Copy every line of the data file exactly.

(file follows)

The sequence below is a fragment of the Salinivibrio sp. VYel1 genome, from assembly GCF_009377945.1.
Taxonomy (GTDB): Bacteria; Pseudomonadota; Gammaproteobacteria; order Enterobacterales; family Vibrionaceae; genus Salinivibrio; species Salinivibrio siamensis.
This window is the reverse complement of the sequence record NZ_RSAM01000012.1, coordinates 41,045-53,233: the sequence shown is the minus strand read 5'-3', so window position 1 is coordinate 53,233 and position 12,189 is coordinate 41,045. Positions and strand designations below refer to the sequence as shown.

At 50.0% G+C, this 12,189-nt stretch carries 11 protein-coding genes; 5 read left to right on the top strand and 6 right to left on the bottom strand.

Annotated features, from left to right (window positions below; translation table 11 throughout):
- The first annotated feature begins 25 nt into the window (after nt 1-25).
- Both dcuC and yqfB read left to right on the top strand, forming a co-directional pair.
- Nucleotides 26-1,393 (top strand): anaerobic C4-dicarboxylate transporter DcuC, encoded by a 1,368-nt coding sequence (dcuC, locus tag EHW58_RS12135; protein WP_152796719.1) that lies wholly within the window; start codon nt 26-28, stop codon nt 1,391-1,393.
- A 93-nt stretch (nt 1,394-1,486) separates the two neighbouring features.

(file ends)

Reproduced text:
The sequence below is a fragment of the Salinivibrio sp. VYel1 genome, from assembly GCF_009377945.1.
Taxonomy (GTDB): Bacteria; Pseudomonadota; Gammaproteobacteria; order Enterobacterales; family Vibrionaceae; genus Salinivibrio; species Salinivibrio siamensis.
This window is the reverse complement of the sequence record NZ_RSAM01000012.1, coordinates 41,045-53,233: the sequence shown is the minus strand read 5'-3', so window position 1 is coordinate 53,233 and position 12,189 is coordinate 41,045. Positions and strand designations below refer to the sequence as shown.

At 50.0% G+C, this 12,189-nt stretch carries 11 protein-coding genes; 5 read left to right on the top strand and 6 right to left on the bottom strand.

Annotated features, from left to right (window positions below; translation table 11 throughout):
- The first annotated feature begins 25 nt into the window (after nt 1-25).
- Both dcuC and yqfB read left to right on the top strand, forming a co-directional pair.
- Nucleotides 26-1,393 (top strand): anaerobic C4-dicarboxylate transporter DcuC, encoded by a 1,368-nt coding sequence (dcuC, locus tag EHW58_RS12135; protein WP_152796719.1) that lies wholly within the window; start codon nt 26-28, stop codon nt 1,391-1,393.
- A 93-nt stretch (nt 1,394-1,486) separates the two neighbouring features.